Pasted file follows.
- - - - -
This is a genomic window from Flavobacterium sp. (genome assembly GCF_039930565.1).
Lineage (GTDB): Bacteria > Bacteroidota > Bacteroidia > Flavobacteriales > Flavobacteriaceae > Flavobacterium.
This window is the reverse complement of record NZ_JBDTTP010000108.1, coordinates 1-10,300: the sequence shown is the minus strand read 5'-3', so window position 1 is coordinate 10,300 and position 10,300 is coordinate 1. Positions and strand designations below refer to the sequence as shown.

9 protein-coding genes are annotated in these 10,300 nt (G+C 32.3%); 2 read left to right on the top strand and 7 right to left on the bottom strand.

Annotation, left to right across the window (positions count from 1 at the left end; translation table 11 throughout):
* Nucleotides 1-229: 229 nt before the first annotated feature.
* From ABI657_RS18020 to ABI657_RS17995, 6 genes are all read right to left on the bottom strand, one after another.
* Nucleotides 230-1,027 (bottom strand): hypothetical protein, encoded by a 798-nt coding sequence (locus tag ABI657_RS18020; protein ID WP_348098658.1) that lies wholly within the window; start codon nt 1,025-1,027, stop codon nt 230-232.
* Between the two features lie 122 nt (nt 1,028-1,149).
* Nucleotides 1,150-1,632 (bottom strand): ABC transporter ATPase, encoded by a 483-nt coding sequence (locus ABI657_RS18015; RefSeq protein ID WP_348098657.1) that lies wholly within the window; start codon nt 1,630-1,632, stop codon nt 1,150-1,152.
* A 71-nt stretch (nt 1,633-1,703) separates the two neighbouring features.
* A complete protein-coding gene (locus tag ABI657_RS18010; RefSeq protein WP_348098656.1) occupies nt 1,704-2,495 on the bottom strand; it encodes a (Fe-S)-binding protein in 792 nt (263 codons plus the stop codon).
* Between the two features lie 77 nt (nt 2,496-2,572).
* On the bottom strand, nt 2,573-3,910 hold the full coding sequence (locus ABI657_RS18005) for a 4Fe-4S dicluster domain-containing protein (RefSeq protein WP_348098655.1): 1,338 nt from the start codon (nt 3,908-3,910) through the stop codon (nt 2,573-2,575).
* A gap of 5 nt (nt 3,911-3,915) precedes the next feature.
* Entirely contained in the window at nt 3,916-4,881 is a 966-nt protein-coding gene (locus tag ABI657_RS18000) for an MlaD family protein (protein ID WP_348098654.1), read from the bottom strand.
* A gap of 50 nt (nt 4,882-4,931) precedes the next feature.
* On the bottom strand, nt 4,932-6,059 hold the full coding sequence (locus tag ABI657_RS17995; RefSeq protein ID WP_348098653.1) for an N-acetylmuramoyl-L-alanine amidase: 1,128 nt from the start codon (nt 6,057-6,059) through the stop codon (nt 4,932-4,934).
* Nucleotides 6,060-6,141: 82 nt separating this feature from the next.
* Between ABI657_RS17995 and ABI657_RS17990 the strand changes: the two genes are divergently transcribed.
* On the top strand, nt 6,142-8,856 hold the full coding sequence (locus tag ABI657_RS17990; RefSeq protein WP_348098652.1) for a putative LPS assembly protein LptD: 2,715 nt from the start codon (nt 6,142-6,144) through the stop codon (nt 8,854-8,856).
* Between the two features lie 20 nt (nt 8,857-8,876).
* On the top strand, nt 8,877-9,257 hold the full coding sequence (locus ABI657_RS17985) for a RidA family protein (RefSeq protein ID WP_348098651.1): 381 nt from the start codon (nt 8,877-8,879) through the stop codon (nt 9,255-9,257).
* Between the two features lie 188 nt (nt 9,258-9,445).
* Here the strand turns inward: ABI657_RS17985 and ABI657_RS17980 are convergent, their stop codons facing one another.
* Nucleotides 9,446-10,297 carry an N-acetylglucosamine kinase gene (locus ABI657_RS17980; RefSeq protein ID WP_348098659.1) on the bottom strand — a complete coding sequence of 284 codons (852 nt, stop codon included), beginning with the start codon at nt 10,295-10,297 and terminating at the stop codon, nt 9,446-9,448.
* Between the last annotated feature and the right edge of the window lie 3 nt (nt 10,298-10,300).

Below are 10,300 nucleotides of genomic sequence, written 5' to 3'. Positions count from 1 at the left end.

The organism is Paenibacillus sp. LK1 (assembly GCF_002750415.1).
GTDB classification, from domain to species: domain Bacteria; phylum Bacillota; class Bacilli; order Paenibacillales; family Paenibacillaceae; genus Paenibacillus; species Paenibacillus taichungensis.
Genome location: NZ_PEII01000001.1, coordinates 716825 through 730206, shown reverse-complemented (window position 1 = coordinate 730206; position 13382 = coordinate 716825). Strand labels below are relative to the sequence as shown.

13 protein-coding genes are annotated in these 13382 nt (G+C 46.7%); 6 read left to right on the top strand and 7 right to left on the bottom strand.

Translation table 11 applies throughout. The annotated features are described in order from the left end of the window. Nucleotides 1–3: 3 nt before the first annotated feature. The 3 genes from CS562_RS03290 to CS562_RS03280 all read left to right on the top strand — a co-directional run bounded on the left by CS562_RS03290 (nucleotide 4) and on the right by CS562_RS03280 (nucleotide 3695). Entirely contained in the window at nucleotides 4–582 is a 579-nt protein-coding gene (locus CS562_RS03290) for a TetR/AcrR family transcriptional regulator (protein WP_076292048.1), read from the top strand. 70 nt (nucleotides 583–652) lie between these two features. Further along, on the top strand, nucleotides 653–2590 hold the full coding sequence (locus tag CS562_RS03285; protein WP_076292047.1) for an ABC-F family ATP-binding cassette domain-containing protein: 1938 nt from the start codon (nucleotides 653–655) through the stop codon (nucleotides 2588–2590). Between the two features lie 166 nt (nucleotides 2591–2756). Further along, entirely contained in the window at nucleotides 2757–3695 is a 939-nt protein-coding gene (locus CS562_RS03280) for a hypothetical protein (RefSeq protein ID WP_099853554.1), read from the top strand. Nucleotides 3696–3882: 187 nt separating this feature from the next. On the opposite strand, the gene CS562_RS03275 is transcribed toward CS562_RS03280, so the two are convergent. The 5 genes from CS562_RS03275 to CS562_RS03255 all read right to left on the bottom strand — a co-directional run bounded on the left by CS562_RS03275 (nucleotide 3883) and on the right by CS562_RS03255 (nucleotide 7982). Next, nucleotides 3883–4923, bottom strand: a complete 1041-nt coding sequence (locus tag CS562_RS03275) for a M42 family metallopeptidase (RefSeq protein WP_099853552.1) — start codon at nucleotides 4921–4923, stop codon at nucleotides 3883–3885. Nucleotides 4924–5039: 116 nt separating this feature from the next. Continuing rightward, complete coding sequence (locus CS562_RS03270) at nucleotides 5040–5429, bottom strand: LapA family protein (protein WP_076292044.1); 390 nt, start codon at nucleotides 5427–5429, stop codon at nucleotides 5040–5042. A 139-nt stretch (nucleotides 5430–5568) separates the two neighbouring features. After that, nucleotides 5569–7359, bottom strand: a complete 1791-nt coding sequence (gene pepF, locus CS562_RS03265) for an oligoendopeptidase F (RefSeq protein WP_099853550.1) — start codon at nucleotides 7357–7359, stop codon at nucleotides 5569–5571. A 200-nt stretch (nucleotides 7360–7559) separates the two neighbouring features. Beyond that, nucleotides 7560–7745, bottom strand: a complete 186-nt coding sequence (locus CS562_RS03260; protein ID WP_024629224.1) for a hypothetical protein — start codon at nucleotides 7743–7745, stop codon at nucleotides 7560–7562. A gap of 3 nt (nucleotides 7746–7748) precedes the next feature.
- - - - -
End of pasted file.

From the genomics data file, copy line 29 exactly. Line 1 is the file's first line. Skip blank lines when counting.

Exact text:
The organism is Paenibacillus sp. LK1 (assembly GCF_002750415.1).